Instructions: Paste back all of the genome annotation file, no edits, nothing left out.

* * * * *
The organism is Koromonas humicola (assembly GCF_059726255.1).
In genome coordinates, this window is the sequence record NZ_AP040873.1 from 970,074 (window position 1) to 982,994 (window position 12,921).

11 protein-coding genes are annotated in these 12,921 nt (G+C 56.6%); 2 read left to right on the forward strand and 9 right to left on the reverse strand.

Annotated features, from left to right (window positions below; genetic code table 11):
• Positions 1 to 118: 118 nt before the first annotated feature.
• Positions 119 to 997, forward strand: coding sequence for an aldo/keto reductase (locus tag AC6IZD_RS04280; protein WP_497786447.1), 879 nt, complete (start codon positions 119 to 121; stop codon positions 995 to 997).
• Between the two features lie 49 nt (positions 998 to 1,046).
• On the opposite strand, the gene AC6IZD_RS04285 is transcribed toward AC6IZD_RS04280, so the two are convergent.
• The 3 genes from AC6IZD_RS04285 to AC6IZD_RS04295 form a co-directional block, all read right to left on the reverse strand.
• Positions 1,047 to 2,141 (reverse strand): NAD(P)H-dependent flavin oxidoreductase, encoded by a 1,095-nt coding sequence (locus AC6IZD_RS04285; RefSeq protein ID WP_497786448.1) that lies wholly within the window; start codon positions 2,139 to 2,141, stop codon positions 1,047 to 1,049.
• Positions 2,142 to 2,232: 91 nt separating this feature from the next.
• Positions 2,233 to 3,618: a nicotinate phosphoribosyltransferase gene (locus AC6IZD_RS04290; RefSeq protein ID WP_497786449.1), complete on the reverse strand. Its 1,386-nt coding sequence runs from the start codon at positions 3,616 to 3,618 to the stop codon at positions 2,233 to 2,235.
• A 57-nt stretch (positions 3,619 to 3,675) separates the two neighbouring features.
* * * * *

The organism is Koromonas humicola (assembly GCF_059726255.1).
In genome coordinates, this window is the sequence record NZ_AP040873.1 from 970,074 (window position 1) to 982,994 (window position 12,921).

11 protein-coding genes are annotated in these 12,921 nt (G+C 56.6%); 2 read left to right on the forward strand and 9 right to left on the reverse strand.

Annotated features, from left to right (window positions below; genetic code table 11):
• Positions 1 to 118: 118 nt before the first annotated feature.
• Positions 119 to 997, forward strand: coding sequence for an aldo/keto reductase (locus tag AC6IZD_RS04280; protein WP_497786447.1), 879 nt, complete (start codon positions 119 to 121; stop codon positions 995 to 997).
• Between the two features lie 49 nt (positions 998 to 1,046).
• On the opposite strand, the gene AC6IZD_RS04285 is transcribed toward AC6IZD_RS04280, so the two are convergent.
• The 3 genes from AC6IZD_RS04285 to AC6IZD_RS04295 form a co-directional block, all read right to left on the reverse strand.
• Positions 1,047 to 2,141 (reverse strand): NAD(P)H-dependent flavin oxidoreductase, encoded by a 1,095-nt coding sequence (locus AC6IZD_RS04285; RefSeq protein ID WP_497786448.1) that lies wholly within the window; start codon positions 2,139 to 2,141, stop codon positions 1,047 to 1,049.
• Positions 2,142 to 2,232: 91 nt separating this feature from the next.
• Positions 2,233 to 3,618: a nicotinate phosphoribosyltransferase gene (locus AC6IZD_RS04290; RefSeq protein ID WP_497786449.1), complete on the reverse strand. Its 1,386-nt coding sequence runs from the start codon at positions 3,616 to 3,618 to the stop codon at positions 2,233 to 2,235.
• A 57-nt stretch (positions 3,619 to 3,675) separates the two neighbouring features.